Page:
Thursday, April 18, 2013
Tears Don't Protect Against Terrorists
After serving a few years in prison for his role in the Munich Massacre in 1972, the German terrorist Willi Pohl moved to
They went back to
A decade after the attack, Willi Pohl had begun making a name for himself as a crime novelist. His first novel was Tränen Schützen Nicht vor Mord or Tears Do Not Protect Against Murder.
While Pohl was penning crime novels, Israeli operatives had already absorbed the lessons of his first title. Tears, whether in 1939 or 1972, had not done anything to prevent the murder of Jews. Bullets were another matter.
The head of Black September in
European law enforcement had failed to hold even the actual perpetrators of the Munich Massacre responsible, never mind the representatives of the PLO who openly mingled with red radicals in its capitals. Israeli operatives did what the German judicial system had failed to do, putting down Safady and one of the Al-Gasheys, while the other one hid out with Colonel Gaddafi in
The Israeli raid on the PLO terrorists in
By 1993, the year of the infamous Rose Garden handshake, 45 Israelis had been killed and 34 injured in Muslim terrorist attacks. A year after the handshake, the toll stood at 109 Israelis dead and 456 wounded. By 2002, the year that
Today, some 40 years after that September in
PLO officials these days are more likely to die of morbid obesity or, like Arafat, of AIDS, than of Israeli raids. They are nearly as likely to kill each other, like Arafat's cousin, Moussa Arafat, the former head of the Palestinian Authority's terrorist forces, who was dragged out of his home and shot by his own people. The murder of Mohammed Abu Shaaban, killed a week after the handshake, by his own people, was the first of a long string of Fatah on Fatah violence that is a far more likely cause of death for top terrorists than the jet planes and tanks of the hated Zionist regime.
The rivers of tears keep flowing, but tears don't protect against murder. Neither do peace treaties. No amount of tears from the tens of thousands mutilated, tortured, crippled, wounded, orphaned and widowed by the PLO in all its front groups, splinter groups and incarnations, including its current incarnation as a phony government, has been enough to stop Western governments from supporting, arming and funding the terrorists.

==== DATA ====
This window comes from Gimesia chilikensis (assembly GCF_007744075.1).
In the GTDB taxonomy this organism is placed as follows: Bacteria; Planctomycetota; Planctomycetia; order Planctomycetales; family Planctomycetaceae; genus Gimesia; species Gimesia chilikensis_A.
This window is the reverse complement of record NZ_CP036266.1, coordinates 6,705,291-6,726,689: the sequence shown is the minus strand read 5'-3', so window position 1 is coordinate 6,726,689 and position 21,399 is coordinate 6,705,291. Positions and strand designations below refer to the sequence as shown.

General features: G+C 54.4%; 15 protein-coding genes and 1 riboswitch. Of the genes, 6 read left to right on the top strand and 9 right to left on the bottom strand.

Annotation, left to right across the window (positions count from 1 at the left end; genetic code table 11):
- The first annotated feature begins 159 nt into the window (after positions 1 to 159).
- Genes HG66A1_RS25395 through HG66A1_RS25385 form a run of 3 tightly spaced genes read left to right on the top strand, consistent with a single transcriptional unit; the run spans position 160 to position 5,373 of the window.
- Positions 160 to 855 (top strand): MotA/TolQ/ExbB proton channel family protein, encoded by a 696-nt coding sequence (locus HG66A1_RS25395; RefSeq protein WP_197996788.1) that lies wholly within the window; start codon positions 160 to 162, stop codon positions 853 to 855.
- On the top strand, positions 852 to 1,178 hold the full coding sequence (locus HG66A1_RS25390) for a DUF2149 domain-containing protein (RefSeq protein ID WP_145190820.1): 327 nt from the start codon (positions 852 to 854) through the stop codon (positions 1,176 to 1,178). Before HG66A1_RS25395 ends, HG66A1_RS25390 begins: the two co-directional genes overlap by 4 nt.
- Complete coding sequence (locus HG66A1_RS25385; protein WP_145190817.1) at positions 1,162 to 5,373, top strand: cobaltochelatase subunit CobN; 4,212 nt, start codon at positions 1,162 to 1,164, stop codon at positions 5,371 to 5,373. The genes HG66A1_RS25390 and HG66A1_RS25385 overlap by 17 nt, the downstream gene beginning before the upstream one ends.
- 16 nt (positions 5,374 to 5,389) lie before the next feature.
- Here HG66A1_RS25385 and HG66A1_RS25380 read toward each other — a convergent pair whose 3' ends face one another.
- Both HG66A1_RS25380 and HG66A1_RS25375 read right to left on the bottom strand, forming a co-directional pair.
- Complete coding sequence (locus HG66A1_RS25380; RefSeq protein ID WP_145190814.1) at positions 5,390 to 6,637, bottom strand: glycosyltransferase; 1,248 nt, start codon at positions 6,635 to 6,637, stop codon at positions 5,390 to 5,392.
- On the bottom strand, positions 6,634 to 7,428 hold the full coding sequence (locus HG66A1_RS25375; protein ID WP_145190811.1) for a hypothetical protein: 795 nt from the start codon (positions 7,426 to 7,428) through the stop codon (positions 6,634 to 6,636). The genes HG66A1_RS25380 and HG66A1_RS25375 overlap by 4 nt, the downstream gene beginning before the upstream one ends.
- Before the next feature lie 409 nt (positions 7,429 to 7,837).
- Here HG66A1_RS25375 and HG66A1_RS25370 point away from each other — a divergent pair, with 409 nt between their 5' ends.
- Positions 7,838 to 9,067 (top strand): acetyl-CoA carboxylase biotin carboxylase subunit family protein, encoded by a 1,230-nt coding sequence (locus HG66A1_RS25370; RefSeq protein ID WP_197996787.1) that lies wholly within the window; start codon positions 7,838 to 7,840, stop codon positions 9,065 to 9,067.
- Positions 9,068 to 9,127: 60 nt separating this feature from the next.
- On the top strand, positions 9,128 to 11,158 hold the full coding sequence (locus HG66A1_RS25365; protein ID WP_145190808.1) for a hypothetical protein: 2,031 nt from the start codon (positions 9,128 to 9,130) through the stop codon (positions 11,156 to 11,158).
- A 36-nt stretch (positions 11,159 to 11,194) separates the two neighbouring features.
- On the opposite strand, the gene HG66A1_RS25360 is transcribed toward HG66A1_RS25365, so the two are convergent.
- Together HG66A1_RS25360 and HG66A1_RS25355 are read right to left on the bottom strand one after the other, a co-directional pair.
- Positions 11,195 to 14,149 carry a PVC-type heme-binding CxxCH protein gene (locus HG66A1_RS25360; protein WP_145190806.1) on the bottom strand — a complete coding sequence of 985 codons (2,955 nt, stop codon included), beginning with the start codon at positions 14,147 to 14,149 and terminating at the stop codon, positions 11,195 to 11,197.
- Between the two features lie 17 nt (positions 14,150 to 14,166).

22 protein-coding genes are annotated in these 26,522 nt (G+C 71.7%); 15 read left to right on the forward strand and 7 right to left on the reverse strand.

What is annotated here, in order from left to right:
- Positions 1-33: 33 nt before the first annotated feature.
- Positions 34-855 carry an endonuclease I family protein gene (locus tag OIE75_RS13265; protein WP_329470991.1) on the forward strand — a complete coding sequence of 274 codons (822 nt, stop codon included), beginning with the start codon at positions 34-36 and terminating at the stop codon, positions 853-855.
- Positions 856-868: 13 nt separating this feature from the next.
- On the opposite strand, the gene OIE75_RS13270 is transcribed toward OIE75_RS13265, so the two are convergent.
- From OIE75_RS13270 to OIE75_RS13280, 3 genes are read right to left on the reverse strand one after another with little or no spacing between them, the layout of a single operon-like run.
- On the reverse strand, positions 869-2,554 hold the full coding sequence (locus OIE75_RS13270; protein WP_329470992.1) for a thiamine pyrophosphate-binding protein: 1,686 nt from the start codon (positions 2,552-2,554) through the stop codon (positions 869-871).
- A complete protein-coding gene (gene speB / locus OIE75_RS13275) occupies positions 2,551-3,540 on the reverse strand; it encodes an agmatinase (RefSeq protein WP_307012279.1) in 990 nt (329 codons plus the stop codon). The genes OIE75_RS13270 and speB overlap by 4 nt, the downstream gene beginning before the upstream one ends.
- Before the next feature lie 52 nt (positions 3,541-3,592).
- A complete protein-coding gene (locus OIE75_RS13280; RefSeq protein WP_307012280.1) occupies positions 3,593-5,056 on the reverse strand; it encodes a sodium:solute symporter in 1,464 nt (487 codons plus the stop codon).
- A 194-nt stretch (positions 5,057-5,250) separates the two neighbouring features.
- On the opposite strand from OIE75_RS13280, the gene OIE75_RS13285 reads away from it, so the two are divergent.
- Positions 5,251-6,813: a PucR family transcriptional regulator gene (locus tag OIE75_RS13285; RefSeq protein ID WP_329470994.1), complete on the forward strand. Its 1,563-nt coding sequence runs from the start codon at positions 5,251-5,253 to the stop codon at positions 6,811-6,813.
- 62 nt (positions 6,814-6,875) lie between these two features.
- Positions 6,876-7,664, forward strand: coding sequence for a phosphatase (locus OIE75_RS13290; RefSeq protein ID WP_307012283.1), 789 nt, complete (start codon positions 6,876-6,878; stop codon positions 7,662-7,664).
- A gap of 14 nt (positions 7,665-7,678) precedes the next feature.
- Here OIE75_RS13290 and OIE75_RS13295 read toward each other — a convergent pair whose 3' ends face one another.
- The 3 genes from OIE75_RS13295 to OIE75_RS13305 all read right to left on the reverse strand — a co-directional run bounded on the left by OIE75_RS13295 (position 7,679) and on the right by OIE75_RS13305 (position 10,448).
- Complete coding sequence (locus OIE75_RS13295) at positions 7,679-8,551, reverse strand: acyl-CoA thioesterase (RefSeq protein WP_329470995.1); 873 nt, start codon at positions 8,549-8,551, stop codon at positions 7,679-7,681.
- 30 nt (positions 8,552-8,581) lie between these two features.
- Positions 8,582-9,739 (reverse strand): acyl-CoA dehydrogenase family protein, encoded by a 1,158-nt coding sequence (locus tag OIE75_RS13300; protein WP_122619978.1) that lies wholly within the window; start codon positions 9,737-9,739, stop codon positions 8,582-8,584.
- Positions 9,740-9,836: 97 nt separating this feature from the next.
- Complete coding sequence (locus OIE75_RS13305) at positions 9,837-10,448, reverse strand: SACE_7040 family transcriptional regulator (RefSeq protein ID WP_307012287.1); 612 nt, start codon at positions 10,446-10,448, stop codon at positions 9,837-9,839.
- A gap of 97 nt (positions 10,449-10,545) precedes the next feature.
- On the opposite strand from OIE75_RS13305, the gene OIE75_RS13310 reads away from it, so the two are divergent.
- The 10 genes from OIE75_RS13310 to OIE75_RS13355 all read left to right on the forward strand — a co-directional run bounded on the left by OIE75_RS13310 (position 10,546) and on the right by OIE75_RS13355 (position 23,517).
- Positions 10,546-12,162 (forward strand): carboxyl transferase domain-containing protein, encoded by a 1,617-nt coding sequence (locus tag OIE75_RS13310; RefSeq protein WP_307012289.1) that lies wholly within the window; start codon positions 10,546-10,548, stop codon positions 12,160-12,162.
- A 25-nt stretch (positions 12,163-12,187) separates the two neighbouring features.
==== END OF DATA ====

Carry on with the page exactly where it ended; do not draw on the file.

Tears don't protect against murder. They don't stop killers from killing. They don't prevent the authorities from looking the other way when the killings happen because there is something in it for them. They don't bring the terrorists to justice. They don't even ensure that the truth will be told, rather than the lie that rationalizes the terror.
Tears did not stop the operation of a single gas chamber. They did not save the life of a single Jewish refugee. They did not stop a single dollar from going to the PLO or Fatah or Black September or the Palestinian Authority or any of the other masks that the gang of Soviet-trained killers wore. They will not stop
In 1988, Willi Pohl published another book, Das Gesetz des Dschungels or The Law of the Jungle. That same year, PLO terrorists carried out the "Mother's Bus Attack" taking the passengers of a bus, filled with women on board, hostage and demanding the release of all imprisoned terrorists. The terrorists killed two hostages and Israeli Special Forces moved in, killing the terrorists and saving the lives of all but one hostage.
In response, Israeli commandos stormed
Not one single resolution was passed that year or the year afterward or the year after that condemning a terrorist attack against
In 1972, the year of the Munich Massacre, there were three Security Council resolutions condemning
This was the law of the jungle disguised as international law. Against the law of the jungle, tears are futile. Jungle law cannot be debated away or subdued with the speechifying of an Abba Eban or a Benjamin Netanyahu. It cannot be moralized into decency or signed away with peace treaties. It can only be met with resistance.